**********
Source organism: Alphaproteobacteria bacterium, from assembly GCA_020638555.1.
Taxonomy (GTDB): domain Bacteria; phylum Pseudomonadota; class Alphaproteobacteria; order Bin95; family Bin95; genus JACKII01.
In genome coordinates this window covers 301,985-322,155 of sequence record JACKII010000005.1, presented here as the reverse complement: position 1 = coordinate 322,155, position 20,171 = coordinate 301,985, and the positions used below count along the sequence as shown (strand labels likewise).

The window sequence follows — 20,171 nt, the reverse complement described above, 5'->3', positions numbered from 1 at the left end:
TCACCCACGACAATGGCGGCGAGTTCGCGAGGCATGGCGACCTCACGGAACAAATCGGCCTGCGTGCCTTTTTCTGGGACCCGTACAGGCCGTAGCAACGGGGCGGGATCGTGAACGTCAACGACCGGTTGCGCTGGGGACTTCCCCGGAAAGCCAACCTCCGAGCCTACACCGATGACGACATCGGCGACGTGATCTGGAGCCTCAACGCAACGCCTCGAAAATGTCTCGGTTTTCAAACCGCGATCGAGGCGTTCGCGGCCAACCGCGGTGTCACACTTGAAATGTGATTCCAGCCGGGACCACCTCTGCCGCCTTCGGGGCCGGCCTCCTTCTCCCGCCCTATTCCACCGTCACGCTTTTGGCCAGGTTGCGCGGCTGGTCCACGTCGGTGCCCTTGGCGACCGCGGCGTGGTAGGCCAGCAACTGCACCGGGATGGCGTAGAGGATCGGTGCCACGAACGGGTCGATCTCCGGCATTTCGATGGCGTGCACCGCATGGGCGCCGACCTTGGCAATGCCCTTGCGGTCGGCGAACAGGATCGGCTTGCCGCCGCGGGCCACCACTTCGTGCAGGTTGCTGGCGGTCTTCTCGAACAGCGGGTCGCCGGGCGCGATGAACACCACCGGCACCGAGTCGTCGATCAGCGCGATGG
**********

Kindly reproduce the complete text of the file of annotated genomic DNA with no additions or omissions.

Source organism: Alphaproteobacteria bacterium, from assembly GCA_020638555.1.
Taxonomy (GTDB): domain Bacteria; phylum Pseudomonadota; class Alphaproteobacteria; order Bin95; family Bin95; genus JACKII01.
In genome coordinates this window covers 301,985-322,155 of sequence record JACKII010000005.1, presented here as the reverse complement: position 1 = coordinate 322,155, position 20,171 = coordinate 301,985, and the positions used below count along the sequence as shown (strand labels likewise).

The window sequence follows — 20,171 nt, the reverse complement described above, 5'->3', positions numbered from 1 at the left end:
TCACCCACGACAATGGCGGCGAGTTCGCGAGGCATGGCGACCTCACGGAACAAATCGGCCTGCGTGCCTTTTTCTGGGACCCGTACAGGCCGTAGCAACGGGGCGGGATCGTGAACGTCAACGACCGGTTGCGCTGGGGACTTCCCCGGAAAGCCAACCTCCGAGCCTACACCGATGACGACATCGGCGACGTGATCTGGAGCCTCAACGCAACGCCTCGAAAATGTCTCGGTTTTCAAACCGCGATCGAGGCGTTCGCGGCCAACCGCGGTGTCACACTTGAAATGTGATTCCAGCCGGGACCACCTCTGCCGCCTTCGGGGCCGGCCTCCTTCTCCCGCCCTATTCCACCGTCACGCTTTTGGCCAGGTTGCGCGGCTGGTCCACGTCGGTGCCCTTGGCGACCGCGGCGTGGTAGGCCAGCAACTGCACCGGGATGGCGTAGAGGATCGGTGCCACGAACGGGTCGATCTCCGGCATTTCGATGGCGTGCACCGCATGGGCGCCGACCTTGGCAATGCCCTTGCGGTCGGCGAACAGGATCGGCTTGCCGCCGCGGGCCACCACTTCGTGCAGGTTGCTGGCGGTCTTCTCGAACAGCGGGTCGCCGGGCGCGATGAACACCACCGGCACCGAGTCGTCGATCAGCGCGATGG